Gone are the wide-open sightlines of all three previous maps, and in their place are plenty of areas that funnel players into close-quarters fights – many of which unfurl as you sprint around corners desperate for cover, or as you get lost in the island’s many winding corridors and dimly lit subterranean tunnels. The Town location exemplifies Fortune Keep’s thrillingly tight combat, with several multi-level buildings that are easy to get lost in but just as easy to exploit and use against your enemies. Every time I enter Town, my heart is in my throat as I try to hop through windows and slide around corners to evade gunfire. The graveyard overlooking Town seems like it would be a place to easily spy on and pick off enemy combatants, but the varying elevations of the surrounding areas mean camping in a building’s window is just as unsafe as darting through the tombstones. 

Fortune’s Keep also looks beautiful, with a vibrant color palette and ornate Italian-inspired architecture that stands in stark contrast to the brutalism of Verdansk and the militaristic functionality of Rebirth Island. When I’m not being actively shot at, I like to think about how much fun I’d have on vacation here. I could swim in the turquoise waters of Smuggler’s Cove, get tipsy at a tasting at the winery, and stay in a little old nonna’s garlic-tinged AirBnB in Town. Fortune’s Keep feels like a real place, not a barren space moonlighting as a Russian-ish town or an island created solely to imprison people.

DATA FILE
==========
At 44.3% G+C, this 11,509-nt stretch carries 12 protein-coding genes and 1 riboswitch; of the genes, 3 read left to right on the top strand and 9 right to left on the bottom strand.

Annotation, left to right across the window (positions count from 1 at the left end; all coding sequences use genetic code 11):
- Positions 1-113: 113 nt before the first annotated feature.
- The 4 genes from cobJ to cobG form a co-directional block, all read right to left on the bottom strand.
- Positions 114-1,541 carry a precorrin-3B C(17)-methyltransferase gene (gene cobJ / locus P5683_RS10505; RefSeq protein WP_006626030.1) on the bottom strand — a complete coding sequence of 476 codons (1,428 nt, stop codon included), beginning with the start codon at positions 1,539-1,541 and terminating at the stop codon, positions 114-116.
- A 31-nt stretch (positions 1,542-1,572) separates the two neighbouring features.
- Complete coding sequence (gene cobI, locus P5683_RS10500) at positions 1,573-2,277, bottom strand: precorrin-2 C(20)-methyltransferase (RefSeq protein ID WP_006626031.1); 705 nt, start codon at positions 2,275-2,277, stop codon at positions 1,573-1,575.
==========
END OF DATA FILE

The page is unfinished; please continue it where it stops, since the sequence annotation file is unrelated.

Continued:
A breath of fresh ocean air 

Warzone Fortune's Keep

Fortune’s ‘Keep’ in question – a sprawling, labyrinthine set of buildings that offer up fast-paced fighting.  (Image credit: Activision)

Fortune’s Keep is not for the faint of heart. Expect to be attacked no matter where you go, especially as you near the final few circles. This is not a map where you can cheesily camp for a few rounds and pop out during the waning moments to snatch a win out from another team’s grasp – and that’s part of what makes it so special. You may not have to prove your skill in a 1v1 battle just to return to the battlefield (remember, you can come back every time you die, so long as Resurgence is open) but that doesn’t mean this is a game mode and map for green players.